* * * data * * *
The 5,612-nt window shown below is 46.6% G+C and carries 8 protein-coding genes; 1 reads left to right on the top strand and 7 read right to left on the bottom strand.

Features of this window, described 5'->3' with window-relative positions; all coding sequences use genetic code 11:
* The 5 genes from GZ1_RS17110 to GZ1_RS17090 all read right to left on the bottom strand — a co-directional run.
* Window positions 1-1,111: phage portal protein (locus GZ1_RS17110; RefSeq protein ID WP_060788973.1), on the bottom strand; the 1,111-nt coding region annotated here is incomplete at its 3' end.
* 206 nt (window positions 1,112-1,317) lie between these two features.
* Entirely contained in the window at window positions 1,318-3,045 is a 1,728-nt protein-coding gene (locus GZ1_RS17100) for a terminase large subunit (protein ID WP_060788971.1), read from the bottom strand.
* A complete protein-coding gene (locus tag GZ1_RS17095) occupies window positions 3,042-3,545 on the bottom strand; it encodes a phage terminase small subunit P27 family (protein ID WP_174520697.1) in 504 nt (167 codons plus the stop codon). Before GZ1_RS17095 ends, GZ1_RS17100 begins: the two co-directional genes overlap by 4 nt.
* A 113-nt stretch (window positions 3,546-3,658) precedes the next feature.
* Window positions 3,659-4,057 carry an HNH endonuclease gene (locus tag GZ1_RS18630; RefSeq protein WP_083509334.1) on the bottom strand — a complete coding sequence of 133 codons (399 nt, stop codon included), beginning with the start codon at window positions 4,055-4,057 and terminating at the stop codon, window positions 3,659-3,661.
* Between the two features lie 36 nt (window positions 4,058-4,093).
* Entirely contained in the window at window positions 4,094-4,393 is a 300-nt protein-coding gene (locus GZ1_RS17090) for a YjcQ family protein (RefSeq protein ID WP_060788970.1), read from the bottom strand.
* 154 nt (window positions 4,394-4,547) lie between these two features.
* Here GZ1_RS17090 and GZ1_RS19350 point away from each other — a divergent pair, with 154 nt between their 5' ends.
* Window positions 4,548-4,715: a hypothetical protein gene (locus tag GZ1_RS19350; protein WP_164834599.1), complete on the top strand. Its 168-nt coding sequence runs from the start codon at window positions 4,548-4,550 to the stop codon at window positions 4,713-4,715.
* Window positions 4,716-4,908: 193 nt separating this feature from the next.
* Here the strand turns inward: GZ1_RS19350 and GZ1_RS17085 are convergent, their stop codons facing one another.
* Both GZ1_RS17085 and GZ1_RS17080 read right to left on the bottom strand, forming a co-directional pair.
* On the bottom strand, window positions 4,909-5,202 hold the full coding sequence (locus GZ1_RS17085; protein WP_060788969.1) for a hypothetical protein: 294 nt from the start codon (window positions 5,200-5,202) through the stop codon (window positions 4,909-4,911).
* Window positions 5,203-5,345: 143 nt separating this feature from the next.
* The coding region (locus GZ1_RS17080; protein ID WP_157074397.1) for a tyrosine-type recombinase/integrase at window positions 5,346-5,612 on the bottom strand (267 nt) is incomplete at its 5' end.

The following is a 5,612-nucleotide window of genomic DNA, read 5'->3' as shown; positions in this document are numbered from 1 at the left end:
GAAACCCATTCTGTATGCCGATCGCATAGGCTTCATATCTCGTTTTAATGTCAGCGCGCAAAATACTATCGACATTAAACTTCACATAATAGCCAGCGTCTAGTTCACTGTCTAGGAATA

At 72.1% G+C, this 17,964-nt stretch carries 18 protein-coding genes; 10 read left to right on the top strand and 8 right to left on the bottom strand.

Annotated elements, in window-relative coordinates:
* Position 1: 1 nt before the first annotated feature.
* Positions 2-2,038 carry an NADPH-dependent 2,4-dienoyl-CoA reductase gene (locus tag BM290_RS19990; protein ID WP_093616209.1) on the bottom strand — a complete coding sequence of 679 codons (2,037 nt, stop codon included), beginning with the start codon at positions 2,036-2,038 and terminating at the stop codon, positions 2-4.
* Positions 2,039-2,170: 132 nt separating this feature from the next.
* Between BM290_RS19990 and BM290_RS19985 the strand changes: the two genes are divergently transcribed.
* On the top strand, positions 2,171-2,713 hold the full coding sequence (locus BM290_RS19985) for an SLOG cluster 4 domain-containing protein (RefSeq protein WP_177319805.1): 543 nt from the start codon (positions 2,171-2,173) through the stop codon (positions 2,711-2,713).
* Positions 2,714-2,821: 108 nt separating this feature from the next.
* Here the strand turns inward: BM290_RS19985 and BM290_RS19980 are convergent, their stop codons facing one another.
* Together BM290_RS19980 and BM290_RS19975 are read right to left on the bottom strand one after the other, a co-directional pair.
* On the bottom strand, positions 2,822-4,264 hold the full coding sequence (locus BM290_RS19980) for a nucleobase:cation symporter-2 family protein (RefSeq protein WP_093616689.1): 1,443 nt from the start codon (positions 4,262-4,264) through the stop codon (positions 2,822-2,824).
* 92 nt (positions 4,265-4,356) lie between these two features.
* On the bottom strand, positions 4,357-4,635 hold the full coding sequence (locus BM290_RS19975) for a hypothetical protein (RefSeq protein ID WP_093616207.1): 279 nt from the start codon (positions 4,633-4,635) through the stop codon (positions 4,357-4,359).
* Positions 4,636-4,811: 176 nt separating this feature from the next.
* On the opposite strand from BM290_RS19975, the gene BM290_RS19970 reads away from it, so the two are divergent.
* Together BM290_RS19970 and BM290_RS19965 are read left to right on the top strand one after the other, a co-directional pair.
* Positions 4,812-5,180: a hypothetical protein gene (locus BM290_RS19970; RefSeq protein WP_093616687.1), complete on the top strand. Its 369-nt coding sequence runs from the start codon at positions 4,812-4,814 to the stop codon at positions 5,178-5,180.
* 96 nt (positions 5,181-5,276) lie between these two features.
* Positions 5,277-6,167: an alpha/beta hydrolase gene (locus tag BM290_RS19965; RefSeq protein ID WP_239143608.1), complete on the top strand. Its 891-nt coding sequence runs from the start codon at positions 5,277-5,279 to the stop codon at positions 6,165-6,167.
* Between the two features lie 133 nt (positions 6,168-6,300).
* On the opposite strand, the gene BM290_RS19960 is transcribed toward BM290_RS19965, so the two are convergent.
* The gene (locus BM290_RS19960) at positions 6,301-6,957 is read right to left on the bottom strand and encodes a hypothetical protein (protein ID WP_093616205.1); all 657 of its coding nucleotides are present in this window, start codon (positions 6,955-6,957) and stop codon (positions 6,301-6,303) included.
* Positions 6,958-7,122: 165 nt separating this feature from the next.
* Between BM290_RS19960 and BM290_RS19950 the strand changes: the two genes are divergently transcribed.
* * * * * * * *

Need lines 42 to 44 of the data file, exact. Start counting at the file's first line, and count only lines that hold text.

* Between the two features lie 133 nt (positions 6,168-6,300).
* On the opposite strand, the gene BM290_RS19960 is transcribed toward BM290_RS19965, so the two are convergent.
* The gene (locus BM290_RS19960) at positions 6,301-6,957 is read right to left on the bottom strand and encodes a hypothetical protein (protein ID WP_093616205.1); all 657 of its coding nucleotides are present in this window, start codon (positions 6,955-6,957) and stop codon (positions 6,301-6,303) included.